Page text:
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Tuesday, November 12, 2013

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What Vital Energy Means for Your Health

Team - 3:46 AM

One of the cornerstones of traditional Chinese medicine is the theory of qi. Originally a word for air, qi was extended to a philosophical principle that symbolizes the ancient substance which is thought to be the essence of all things.

A common English translation of qi is ‘vital energy,’ although this definition is narrow according to some scholars. In traditional Chinese medicine, all activities that are a part of life, including physical actions, thoughts and emotions, are based on the flow patterns of qi. Qi is thought to exist in the natural environment, as well as within the body.

Ancient Chinese theory dictates that in order to be healthy, the body must be in harmony with the laws of nature. It follows that qi must flow in a natural way throughout the body in order for the body to thrive, unencumbered by obstacles. Growth and change through the flow of qi is referred to as ‘qi hua.’

The qi that exists within the human body has two general sources. One source is qi inherited from one’s parents. The other source is the food, water and oxygen that one takes in throughout life. This can be conceptually tied to modern psychology’s nature and nurture theory, both being paramount in shaping an individual.

Inside the body, qi is responsible for the proper functioning of each organ and system. The theory is that if qi is weak or lacking in a specific part of the body, poor health will stem from that area. Qi is said to be warming, so a cold body temperature may indicate a deficiency of qi. Qi also has a connotation of a sort of government, as it keeps the blood and other bodily fluids flowing properly.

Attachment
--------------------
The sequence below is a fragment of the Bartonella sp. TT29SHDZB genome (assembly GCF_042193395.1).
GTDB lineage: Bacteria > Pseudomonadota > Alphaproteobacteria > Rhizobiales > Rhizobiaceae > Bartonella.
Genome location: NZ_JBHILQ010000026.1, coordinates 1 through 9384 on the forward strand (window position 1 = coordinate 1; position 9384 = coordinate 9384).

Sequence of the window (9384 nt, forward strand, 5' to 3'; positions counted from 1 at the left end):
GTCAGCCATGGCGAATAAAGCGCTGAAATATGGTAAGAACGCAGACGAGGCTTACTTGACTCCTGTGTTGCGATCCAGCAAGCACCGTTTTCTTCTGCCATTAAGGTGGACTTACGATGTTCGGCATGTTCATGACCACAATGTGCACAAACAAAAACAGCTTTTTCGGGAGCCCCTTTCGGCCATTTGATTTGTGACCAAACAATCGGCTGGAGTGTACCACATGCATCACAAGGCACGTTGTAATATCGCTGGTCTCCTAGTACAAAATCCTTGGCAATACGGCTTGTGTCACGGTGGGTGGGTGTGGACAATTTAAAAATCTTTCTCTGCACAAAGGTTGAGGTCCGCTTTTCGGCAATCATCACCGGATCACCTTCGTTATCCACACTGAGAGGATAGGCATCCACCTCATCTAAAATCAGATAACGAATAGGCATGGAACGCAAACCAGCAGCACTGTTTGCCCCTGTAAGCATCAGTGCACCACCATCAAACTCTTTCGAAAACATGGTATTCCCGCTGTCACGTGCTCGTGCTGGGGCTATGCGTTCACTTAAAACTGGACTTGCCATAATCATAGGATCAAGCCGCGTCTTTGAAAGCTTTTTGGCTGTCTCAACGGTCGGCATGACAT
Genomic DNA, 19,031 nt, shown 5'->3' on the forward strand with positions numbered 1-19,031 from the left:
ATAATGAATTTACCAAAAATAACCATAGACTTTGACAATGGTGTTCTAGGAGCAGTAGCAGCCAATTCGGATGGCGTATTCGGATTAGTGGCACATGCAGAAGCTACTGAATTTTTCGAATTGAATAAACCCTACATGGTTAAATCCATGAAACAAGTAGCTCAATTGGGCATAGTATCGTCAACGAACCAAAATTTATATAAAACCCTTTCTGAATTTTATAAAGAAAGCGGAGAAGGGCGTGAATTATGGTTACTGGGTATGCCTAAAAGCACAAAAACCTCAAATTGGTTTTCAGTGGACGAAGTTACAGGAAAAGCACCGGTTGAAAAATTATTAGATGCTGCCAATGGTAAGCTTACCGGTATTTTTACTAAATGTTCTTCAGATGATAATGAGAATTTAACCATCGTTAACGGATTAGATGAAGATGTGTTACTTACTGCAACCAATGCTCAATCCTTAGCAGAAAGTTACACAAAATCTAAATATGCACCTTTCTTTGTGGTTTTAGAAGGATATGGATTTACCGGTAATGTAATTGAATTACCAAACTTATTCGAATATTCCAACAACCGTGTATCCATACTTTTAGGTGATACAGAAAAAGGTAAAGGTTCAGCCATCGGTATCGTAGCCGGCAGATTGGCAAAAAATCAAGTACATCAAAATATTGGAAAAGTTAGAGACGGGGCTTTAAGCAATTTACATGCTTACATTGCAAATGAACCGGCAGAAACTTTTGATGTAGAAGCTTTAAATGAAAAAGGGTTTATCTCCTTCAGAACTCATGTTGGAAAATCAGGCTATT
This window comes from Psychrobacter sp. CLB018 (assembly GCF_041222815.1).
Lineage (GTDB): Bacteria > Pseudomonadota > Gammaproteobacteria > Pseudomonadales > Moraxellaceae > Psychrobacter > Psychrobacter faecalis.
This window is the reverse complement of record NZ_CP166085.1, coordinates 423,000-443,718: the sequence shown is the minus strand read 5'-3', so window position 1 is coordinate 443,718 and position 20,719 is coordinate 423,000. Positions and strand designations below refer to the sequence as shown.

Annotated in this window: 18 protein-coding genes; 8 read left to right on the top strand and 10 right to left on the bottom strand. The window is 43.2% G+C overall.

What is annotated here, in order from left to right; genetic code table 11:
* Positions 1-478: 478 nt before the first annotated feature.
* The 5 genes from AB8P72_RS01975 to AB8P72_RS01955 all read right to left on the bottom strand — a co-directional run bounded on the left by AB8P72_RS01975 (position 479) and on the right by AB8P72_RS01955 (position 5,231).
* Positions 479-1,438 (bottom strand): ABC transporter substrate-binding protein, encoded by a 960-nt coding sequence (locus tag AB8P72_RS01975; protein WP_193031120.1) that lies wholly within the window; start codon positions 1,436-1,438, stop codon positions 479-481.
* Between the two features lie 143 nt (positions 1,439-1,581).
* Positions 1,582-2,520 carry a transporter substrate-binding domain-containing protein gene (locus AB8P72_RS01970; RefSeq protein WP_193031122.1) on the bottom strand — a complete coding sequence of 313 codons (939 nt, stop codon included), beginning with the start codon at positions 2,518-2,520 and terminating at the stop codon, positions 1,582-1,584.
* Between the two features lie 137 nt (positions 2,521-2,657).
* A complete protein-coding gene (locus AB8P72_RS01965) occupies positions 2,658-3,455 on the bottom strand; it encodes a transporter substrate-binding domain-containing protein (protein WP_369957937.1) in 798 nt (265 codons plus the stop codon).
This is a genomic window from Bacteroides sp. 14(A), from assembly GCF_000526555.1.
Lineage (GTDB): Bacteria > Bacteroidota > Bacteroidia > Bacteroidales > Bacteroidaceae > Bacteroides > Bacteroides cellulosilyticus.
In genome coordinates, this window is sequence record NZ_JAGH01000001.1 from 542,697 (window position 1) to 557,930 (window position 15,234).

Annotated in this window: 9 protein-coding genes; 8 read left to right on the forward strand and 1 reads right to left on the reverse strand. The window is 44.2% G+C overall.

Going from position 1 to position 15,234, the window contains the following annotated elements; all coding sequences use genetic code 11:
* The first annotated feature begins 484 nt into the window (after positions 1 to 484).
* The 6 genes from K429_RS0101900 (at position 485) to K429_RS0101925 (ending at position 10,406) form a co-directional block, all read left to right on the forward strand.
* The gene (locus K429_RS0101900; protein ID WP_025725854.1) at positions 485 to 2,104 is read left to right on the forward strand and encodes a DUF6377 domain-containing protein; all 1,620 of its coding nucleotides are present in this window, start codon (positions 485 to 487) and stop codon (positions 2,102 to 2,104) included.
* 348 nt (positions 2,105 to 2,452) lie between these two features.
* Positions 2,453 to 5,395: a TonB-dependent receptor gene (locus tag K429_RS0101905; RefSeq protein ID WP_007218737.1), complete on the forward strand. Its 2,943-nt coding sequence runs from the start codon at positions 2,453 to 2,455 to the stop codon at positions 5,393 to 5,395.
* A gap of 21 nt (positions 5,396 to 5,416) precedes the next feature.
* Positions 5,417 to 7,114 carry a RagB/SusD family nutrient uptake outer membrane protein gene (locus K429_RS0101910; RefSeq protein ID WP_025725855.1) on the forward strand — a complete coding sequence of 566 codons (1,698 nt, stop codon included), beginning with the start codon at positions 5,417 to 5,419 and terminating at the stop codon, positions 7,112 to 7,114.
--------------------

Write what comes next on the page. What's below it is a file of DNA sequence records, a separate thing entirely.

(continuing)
Qi, as it manifests within the body, is divided into four primary types. The first is primordial qi, also known as genuine qi, which is the most innate kind. Primordial qi is thought to be stored in the kidney. The second is pectoral qi, which is stored in the chest, and is received mainly from fresh air and food.

The third is nourishing qi, which is associated with the blood, and is also received primarily from food, and the fourth is defending qi, which moves through the channels of the body protecting it from harm. The circulation of defending qi is associated with sleep patterns, as it is thought to do much of its defensive work during sleep.

Kaibara Ekken, a seventeenth-century Japanese scholar known as the ‘Aristotle of Japan,’ explored the significance of qi and its wide applications for humanity in his book, The Record of Great Doubts. In this book, he talks about the role of qi in engaging with nature, society and fellow human beings.

Ekken saw qi as a fundamental principle in fostering moral awareness, social and political harmony and sustainable agriculture.

Qi is, at its core, a concept of connectivity to all things, and of moving with natural patterns and changes – rather than working against them – to promote health. Essentially, the more in tune with nature we are, the healthier we will be.

Sources:
http://religiousstudies.yale.edu/philosophy-qi-record-great-doubts
http://www.china.org.cn/english/MATERIAL/185381.htm
http://www.acuhealing.com/tcmtheory/whatisqi.htm
Source: thealternativedaily


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